India’s external debt went up 12.4% to Dollar 529.7 billion in March
The external debt level, however, suffered from valuation loss after the US dollar depreciated against major currencies that time
India’s external debt increased 12.4 per cent in March 2018 from a year-ago figures, primarily on account of an increase in commercial borrowings, short-term debt, and deposits from non-resident Indians (NRIs). At the end of March 2018, India’s external debt was at Dollar 529.7 billion, recording an increase of Dollar 58.4 billion over its level at the end of March 2017, the RBI said in a notification.
The external debt level, however, suffered from valuation loss after the US dollar depreciated against major currencies that time. The dollar has started strengthening now. Excluding the valuation effect, the increase in external debt would have been Dollar 53.1 billion. The external debt to GDP ratio stood at 20.5 per cent at the end of March this year, higher than its level of 20.0 per cent in the same period last year. The share of long-term debt (over one year) in total external debt at end-March 2018 was 80.7 per cent, lower than its level of 81.3 per cent at end-March 2017.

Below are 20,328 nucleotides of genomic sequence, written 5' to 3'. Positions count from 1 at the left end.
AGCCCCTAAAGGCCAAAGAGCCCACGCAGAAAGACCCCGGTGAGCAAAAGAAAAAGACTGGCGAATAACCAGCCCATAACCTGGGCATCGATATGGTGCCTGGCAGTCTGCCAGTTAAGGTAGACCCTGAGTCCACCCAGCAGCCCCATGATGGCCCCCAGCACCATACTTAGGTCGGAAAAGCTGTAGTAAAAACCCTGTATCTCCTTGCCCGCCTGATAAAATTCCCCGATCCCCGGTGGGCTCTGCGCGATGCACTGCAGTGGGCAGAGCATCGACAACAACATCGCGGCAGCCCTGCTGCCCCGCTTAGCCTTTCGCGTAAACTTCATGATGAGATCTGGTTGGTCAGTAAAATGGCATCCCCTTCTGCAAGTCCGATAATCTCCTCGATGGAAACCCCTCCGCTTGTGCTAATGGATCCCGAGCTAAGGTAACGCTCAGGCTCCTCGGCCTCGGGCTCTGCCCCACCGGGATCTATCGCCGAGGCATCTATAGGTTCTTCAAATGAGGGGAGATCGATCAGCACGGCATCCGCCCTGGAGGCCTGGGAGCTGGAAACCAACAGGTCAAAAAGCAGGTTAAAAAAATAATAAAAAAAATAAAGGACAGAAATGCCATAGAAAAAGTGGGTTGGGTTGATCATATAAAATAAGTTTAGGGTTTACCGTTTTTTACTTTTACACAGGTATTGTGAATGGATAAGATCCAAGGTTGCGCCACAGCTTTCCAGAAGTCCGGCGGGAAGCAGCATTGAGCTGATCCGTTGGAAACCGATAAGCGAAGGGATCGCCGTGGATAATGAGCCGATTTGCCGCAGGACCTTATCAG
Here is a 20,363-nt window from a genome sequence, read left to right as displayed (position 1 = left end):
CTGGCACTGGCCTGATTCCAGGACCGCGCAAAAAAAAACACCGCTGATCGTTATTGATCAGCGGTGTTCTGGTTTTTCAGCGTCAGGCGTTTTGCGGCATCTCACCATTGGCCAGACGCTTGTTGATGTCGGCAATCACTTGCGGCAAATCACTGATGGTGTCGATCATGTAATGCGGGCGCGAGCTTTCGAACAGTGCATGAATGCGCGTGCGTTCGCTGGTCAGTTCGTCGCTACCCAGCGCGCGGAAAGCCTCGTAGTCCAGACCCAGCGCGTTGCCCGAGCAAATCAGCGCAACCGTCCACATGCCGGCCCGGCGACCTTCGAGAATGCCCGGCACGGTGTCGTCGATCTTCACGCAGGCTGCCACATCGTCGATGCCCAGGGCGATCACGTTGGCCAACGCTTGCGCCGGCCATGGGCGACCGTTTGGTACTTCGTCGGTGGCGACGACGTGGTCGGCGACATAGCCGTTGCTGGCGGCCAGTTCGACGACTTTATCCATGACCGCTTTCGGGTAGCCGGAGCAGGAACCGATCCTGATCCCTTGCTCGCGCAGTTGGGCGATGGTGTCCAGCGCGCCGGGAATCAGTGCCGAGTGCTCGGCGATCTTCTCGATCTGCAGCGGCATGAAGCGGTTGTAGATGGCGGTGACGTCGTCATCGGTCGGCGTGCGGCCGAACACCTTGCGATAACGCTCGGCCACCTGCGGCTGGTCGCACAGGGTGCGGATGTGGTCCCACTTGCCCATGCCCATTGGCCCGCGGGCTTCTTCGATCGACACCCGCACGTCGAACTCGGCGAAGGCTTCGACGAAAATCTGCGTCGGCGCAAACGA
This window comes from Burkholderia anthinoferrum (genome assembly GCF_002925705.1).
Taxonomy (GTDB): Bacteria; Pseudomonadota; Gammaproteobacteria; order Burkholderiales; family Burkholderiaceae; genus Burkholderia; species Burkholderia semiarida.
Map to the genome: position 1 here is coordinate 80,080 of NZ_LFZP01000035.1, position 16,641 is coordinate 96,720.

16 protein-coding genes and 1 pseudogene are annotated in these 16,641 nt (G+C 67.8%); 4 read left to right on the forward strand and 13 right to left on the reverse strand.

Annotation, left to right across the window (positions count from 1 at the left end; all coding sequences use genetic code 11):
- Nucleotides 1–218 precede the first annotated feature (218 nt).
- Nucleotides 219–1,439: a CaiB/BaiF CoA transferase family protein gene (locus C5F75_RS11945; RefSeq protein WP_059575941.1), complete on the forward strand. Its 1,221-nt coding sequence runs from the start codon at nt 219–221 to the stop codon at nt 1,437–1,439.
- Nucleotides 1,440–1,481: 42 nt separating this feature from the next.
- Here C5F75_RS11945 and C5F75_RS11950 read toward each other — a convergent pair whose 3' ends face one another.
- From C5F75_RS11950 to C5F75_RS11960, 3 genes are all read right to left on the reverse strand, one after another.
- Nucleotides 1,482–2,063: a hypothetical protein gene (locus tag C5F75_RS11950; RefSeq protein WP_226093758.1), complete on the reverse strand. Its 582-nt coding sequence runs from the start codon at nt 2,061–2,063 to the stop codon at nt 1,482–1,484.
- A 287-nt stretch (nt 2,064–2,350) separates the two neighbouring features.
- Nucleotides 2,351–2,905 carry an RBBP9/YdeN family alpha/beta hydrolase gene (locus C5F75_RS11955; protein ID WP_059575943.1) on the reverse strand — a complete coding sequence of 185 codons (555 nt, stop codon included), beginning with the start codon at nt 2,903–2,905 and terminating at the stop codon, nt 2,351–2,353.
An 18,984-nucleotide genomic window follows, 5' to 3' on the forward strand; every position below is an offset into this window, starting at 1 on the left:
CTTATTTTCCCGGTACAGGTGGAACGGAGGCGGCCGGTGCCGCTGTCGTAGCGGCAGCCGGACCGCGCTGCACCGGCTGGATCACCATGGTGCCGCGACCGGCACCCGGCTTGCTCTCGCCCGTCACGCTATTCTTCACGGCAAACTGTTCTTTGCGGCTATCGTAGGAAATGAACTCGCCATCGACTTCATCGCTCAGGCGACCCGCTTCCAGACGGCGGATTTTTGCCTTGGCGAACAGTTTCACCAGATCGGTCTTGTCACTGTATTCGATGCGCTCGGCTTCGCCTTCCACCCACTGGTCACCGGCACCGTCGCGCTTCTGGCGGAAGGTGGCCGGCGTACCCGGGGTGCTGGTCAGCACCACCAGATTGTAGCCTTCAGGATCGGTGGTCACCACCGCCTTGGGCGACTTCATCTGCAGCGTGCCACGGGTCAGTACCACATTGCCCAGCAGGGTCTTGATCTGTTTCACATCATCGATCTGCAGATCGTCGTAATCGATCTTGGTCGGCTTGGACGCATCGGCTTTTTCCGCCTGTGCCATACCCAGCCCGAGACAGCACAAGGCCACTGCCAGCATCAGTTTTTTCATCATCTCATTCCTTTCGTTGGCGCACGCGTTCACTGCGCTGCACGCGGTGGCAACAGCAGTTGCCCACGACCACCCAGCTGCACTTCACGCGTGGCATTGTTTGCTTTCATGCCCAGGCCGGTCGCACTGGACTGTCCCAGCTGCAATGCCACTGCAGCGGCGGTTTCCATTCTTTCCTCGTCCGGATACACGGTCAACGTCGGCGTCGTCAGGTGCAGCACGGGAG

The share of short-term debt in total external debt increased to 19.3 per cent at end-March 2018 from 18.7 per cent at end-March 2017. “The ratio of short-term debt to foreign exchange reserves increased to 24.1 per cent at end-March 2018 (23.8 per cent at end-March 2017),” the RBI said.
The Business Standard, 30th June 2018, New Delhi